Listen and Learn
Celebrate Banned Books Week
Wednesday, September 26, 2018
Last March, when I headed to Beijing for another teaching stint on behalf of Whatcom Community College, my wallet held an international Visa card, a recent “upgrade” from my conventional card.
Little did I realize this card would prove almost useless, while my sweet Whatcom County Library System (WCLS) card became priceless—my real international passport.
With my library card I explored Alaska, the Middle East, London, and New York.
Here’s how. Because Beijing is a vast metropolis, travel time can be extremely long and tiring. Visiting friends in another part of the city sometimes required as many as three hours each way on public transportation. And unlike in America, Chinese people typically do not strike up conversations on the bus or subway.
What might seem an interminable ride in silence became an adventure while listening to an audiobook. While most of my fellow passengers were glued to their phones, I was free to look around, observe my surroundings, smile, notice landmarks and generally still be connected to my environment. I was in heaven.
At the school where I taught, a small cadre of four foreign teachers (two Russian, one Armenian, one American) shared space with four Chinese residents, all tucked amicably into a large open space with very little privacy.
We often heard conversations in many languages and the shouted results of World Cup games. However, a surprising amount of intrigue surrounded my enthusiasm for and dedication to listening to audiobooks, which I could download onto my phone (assuming it was one of those rare moments of connectivity). Several teachers asked if they could also listen to my stories.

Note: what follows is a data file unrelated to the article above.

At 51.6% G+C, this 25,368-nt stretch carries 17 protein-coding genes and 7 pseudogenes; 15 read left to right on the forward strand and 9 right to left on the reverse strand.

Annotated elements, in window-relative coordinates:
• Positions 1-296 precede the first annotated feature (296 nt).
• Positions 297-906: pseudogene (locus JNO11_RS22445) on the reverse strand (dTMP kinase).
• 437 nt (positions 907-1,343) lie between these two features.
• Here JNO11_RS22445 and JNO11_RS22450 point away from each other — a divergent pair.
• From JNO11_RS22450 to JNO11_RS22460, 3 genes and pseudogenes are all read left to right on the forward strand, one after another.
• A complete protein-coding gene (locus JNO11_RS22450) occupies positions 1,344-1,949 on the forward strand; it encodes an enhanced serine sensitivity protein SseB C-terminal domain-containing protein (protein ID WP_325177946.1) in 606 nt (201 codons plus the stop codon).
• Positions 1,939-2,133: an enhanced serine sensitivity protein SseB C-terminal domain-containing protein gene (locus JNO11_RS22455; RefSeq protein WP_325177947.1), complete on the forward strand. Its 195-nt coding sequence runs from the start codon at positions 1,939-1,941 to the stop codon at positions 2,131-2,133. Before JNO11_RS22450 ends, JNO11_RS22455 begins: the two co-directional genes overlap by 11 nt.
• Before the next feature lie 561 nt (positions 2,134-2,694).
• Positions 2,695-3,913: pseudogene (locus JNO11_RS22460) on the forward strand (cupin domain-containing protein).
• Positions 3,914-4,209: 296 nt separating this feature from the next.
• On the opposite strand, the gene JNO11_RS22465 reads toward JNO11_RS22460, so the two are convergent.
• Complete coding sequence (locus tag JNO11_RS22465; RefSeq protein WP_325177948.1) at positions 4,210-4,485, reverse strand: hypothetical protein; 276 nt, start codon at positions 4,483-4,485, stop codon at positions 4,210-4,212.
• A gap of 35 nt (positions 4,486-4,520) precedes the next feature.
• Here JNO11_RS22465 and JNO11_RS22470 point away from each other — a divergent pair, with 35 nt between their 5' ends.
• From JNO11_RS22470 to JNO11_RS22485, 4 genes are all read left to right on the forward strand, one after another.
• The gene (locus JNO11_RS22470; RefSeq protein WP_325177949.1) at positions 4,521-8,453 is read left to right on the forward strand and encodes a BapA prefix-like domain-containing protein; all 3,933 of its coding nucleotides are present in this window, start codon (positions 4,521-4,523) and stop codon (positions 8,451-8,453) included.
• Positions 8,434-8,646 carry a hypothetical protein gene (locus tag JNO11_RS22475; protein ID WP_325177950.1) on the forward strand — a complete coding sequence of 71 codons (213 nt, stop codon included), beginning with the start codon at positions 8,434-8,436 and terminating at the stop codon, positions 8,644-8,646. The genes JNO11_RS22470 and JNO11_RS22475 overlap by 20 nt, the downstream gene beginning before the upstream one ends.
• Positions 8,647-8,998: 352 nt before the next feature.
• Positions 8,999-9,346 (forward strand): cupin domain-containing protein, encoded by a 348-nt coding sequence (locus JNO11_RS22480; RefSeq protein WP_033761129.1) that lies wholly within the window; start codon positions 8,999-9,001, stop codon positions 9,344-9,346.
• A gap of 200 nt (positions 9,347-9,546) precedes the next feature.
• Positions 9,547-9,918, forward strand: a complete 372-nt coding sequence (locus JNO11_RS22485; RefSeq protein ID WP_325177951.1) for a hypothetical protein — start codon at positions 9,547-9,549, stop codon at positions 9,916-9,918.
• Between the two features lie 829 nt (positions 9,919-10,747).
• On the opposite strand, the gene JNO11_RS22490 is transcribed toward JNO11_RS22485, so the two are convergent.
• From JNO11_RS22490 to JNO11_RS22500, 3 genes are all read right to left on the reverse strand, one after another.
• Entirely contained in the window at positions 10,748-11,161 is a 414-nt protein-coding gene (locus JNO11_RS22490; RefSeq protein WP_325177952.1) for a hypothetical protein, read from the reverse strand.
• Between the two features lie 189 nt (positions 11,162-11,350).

A few of my closer friends even begged to borrow my library card to get books or information for themselves. Sadly, this was impossible and I regretfully explained that my WCLS library card is uniquely my own and not transferable.
Much has been made of the “Great Firewall of China,” which blocks and also controls what people can access through the Internet.
Admittedly, much of what flies around in cyberspace is trashy or maybe downright dangerous. That is why, during the annual Banned Books Week—which continues through Sat., Sept. 29—we take time to examine who decides what makes something objectionable to the point that it is forbidden. And why, after so many centuries of trying to control what people do or think, have we not learned that it is the “forbidden fruit” that attracts the most attention?
Thank you, libraries, librarians and citizens who have fought to ensure that public access to ideas and privacy of information about what we read have been preserved for each generation. Let us not take this hard-won freedom for granted.
I, for one, most certainly do not.
Trish Navarre is a board member of the Whatcom County Library Foundation
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